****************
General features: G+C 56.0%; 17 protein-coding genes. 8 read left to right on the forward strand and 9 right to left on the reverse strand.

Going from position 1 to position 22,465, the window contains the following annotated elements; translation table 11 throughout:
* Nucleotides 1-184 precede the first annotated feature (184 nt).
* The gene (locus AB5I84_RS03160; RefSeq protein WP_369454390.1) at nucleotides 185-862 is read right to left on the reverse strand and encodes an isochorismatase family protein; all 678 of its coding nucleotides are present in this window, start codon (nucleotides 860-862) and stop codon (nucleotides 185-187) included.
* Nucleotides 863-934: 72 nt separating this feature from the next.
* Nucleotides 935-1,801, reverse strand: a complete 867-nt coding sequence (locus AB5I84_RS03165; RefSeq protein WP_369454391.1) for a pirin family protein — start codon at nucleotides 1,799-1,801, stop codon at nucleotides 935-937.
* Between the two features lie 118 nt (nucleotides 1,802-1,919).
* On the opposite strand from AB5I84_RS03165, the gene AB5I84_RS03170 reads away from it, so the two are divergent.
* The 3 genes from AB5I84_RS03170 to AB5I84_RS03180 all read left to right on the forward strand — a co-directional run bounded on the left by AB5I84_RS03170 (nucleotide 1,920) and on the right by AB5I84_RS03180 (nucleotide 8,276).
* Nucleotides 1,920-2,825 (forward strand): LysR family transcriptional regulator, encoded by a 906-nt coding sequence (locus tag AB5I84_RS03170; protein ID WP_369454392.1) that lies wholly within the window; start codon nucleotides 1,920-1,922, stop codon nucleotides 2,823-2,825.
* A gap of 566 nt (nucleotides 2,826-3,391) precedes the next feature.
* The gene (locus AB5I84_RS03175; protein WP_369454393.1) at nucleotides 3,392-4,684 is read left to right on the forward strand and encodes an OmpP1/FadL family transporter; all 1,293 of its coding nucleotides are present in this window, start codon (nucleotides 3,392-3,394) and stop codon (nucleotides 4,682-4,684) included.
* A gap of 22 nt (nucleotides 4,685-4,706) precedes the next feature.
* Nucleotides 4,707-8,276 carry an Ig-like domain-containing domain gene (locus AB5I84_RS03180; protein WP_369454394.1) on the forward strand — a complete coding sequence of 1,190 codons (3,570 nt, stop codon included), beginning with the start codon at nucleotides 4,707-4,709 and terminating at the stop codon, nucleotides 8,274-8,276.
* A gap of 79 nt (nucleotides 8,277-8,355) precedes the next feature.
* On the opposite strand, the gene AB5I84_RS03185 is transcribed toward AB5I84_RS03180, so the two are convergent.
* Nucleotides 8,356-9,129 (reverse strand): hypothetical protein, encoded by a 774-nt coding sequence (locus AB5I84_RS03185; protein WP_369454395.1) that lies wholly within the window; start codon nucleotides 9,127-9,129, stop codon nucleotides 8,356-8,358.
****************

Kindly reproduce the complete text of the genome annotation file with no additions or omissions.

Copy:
General features: G+C 56.0%; 17 protein-coding genes. 8 read left to right on the forward strand and 9 right to left on the reverse strand.

Going from position 1 to position 22,465, the window contains the following annotated elements; translation table 11 throughout:
* Nucleotides 1-184 precede the first annotated feature (184 nt).
* The gene (locus AB5I84_RS03160; RefSeq protein WP_369454390.1) at nucleotides 185-862 is read right to left on the reverse strand and encodes an isochorismatase family protein; all 678 of its coding nucleotides are present in this window, start codon (nucleotides 860-862) and stop codon (nucleotides 185-187) included.
* Nucleotides 863-934: 72 nt separating this feature from the next.
* Nucleotides 935-1,801, reverse strand: a complete 867-nt coding sequence (locus AB5I84_RS03165; RefSeq protein WP_369454391.1) for a pirin family protein — start codon at nucleotides 1,799-1,801, stop codon at nucleotides 935-937.
* Between the two features lie 118 nt (nucleotides 1,802-1,919).
* On the opposite strand from AB5I84_RS03165, the gene AB5I84_RS03170 reads away from it, so the two are divergent.
* The 3 genes from AB5I84_RS03170 to AB5I84_RS03180 all read left to right on the forward strand — a co-directional run bounded on the left by AB5I84_RS03170 (nucleotide 1,920) and on the right by AB5I84_RS03180 (nucleotide 8,276).
* Nucleotides 1,920-2,825 (forward strand): LysR family transcriptional regulator, encoded by a 906-nt coding sequence (locus tag AB5I84_RS03170; protein ID WP_369454392.1) that lies wholly within the window; start codon nucleotides 1,920-1,922, stop codon nucleotides 2,823-2,825.
* A gap of 566 nt (nucleotides 2,826-3,391) precedes the next feature.
* The gene (locus AB5I84_RS03175; protein WP_369454393.1) at nucleotides 3,392-4,684 is read left to right on the forward strand and encodes an OmpP1/FadL family transporter; all 1,293 of its coding nucleotides are present in this window, start codon (nucleotides 3,392-3,394) and stop codon (nucleotides 4,682-4,684) included.
* A gap of 22 nt (nucleotides 4,685-4,706) precedes the next feature.
* Nucleotides 4,707-8,276 carry an Ig-like domain-containing domain gene (locus AB5I84_RS03180; protein WP_369454394.1) on the forward strand — a complete coding sequence of 1,190 codons (3,570 nt, stop codon included), beginning with the start codon at nucleotides 4,707-4,709 and terminating at the stop codon, nucleotides 8,274-8,276.
* A gap of 79 nt (nucleotides 8,277-8,355) precedes the next feature.
* On the opposite strand, the gene AB5I84_RS03185 is transcribed toward AB5I84_RS03180, so the two are convergent.
* Nucleotides 8,356-9,129 (reverse strand): hypothetical protein, encoded by a 774-nt coding sequence (locus AB5I84_RS03185; protein WP_369454395.1) that lies wholly within the window; start codon nucleotides 9,127-9,129, stop codon nucleotides 8,356-8,358.